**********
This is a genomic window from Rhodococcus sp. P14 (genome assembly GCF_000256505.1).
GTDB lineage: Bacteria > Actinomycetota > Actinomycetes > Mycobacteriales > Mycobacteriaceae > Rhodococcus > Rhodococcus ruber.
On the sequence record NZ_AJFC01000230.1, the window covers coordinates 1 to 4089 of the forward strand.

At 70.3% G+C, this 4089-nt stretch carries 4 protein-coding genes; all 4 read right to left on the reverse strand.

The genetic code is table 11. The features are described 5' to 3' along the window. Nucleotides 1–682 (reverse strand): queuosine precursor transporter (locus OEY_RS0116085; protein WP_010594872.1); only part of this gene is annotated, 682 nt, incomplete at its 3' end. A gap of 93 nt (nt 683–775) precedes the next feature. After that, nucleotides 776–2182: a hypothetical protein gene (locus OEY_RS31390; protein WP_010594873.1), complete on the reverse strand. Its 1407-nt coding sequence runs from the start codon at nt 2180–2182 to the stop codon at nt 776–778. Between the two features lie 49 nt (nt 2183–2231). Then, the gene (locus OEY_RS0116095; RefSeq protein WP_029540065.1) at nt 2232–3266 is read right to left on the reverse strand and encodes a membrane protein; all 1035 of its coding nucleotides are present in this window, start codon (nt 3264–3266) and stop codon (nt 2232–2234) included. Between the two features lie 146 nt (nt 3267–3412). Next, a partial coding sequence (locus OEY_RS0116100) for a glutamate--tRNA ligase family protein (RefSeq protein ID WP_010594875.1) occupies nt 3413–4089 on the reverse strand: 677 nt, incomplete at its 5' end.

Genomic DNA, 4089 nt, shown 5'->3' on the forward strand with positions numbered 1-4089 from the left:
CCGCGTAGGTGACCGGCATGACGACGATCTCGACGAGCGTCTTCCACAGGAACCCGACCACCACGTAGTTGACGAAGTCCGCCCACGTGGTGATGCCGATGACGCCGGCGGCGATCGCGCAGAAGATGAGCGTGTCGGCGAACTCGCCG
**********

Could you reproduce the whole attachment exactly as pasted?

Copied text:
This is a genomic window from Rhodococcus sp. P14 (genome assembly GCF_000256505.1).
GTDB lineage: Bacteria > Actinomycetota > Actinomycetes > Mycobacteriales > Mycobacteriaceae > Rhodococcus > Rhodococcus ruber.
On the sequence record NZ_AJFC01000230.1, the window covers coordinates 1 to 4089 of the forward strand.

At 70.3% G+C, this 4089-nt stretch carries 4 protein-coding genes; all 4 read right to left on the reverse strand.

The genetic code is table 11. The features are described 5' to 3' along the window. Nucleotides 1–682 (reverse strand): queuosine precursor transporter (locus OEY_RS0116085; protein WP_010594872.1); only part of this gene is annotated, 682 nt, incomplete at its 3' end. A gap of 93 nt (nt 683–775) precedes the next feature. After that, nucleotides 776–2182: a hypothetical protein gene (locus OEY_RS31390; protein WP_010594873.1), complete on the reverse strand. Its 1407-nt coding sequence runs from the start codon at nt 2180–2182 to the stop codon at nt 776–778. Between the two features lie 49 nt (nt 2183–2231). Then, the gene (locus OEY_RS0116095; RefSeq protein WP_029540065.1) at nt 2232–3266 is read right to left on the reverse strand and encodes a membrane protein; all 1035 of its coding nucleotides are present in this window, start codon (nt 3264–3266) and stop codon (nt 2232–2234) included. Between the two features lie 146 nt (nt 3267–3412). Next, a partial coding sequence (locus OEY_RS0116100) for a glutamate--tRNA ligase family protein (RefSeq protein ID WP_010594875.1) occupies nt 3413–4089 on the reverse strand: 677 nt, incomplete at its 5' end.

Genomic DNA, 4089 nt, shown 5'->3' on the forward strand with positions numbered 1-4089 from the left:
CCGCGTAGGTGACCGGCATGACGACGATCTCGACGAGCGTCTTCCACAGGAACCCGACCACCACGTAGTTGACGAAGTCCGCCCACGTGGTGATGCCGATGACGCCGGCGGCGATCGCGCAGAAGATGAGCGTGTCGGCGAACTCGCCG